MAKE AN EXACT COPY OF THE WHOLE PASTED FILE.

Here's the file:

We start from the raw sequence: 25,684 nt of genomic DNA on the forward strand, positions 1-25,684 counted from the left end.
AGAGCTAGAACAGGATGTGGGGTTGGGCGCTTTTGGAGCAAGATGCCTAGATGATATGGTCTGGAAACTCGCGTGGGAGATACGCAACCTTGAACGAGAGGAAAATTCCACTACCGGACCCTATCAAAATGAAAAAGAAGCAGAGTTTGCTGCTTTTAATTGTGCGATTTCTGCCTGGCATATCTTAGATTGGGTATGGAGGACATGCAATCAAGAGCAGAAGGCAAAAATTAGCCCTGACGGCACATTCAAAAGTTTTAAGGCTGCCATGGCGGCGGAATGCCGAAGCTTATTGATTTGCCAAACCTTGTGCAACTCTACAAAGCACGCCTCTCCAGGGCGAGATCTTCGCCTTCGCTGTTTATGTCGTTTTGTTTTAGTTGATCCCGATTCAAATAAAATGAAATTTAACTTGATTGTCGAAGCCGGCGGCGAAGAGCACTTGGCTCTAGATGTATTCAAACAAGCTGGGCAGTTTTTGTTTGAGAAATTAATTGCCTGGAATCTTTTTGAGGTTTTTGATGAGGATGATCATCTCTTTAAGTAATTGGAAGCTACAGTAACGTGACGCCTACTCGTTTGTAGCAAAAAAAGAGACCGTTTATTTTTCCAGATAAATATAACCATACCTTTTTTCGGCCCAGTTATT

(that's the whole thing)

We start from the raw sequence: 25,684 nt of genomic DNA on the forward strand, positions 1-25,684 counted from the left end.
AGAGCTAGAACAGGATGTGGGGTTGGGCGCTTTTGGAGCAAGATGCCTAGATGATATGGTCTGGAAACTCGCGTGGGAGATACGCAACCTTGAACGAGAGGAAAATTCCACTACCGGACCCTATCAAAATGAAAAAGAAGCAGAGTTTGCTGCTTTTAATTGTGCGATTTCTGCCTGGCATATCTTAGATTGGGTATGGAGGACATGCAATCAAGAGCAGAAGGCAAAAATTAGCCCTGACGGCACATTCAAAAGTTTTAAGGCTGCCATGGCGGCGGAATGCCGAAGCTTATTGATTTGCCAAACCTTGTGCAACTCTACAAAGCACGCCTCTCCAGGGCGAGATCTTCGCCTTCGCTGTTTATGTCGTTTTGTTTTAGTTGATCCCGATTCAAATAAAATGAAATTTAACTTGATTGTCGAAGCCGGCGGCGAAGAGCACTTGGCTCTAGATGTATTCAAACAAGCTGGGCAGTTTTTGTTTGAGAAATTAATTGCCTGGAATCTTTTTGAGGTTTTTGATGAGGATGATCATCTCTTTAAGTAATTGGAAGCTACAGTAACGTGACGCCTACTCGTTTGTAGCAAAAAAAGAGACCGTTTATTTTTCCAGATAAATATAACCATACCTTTTTTCGGCCCAGTTATT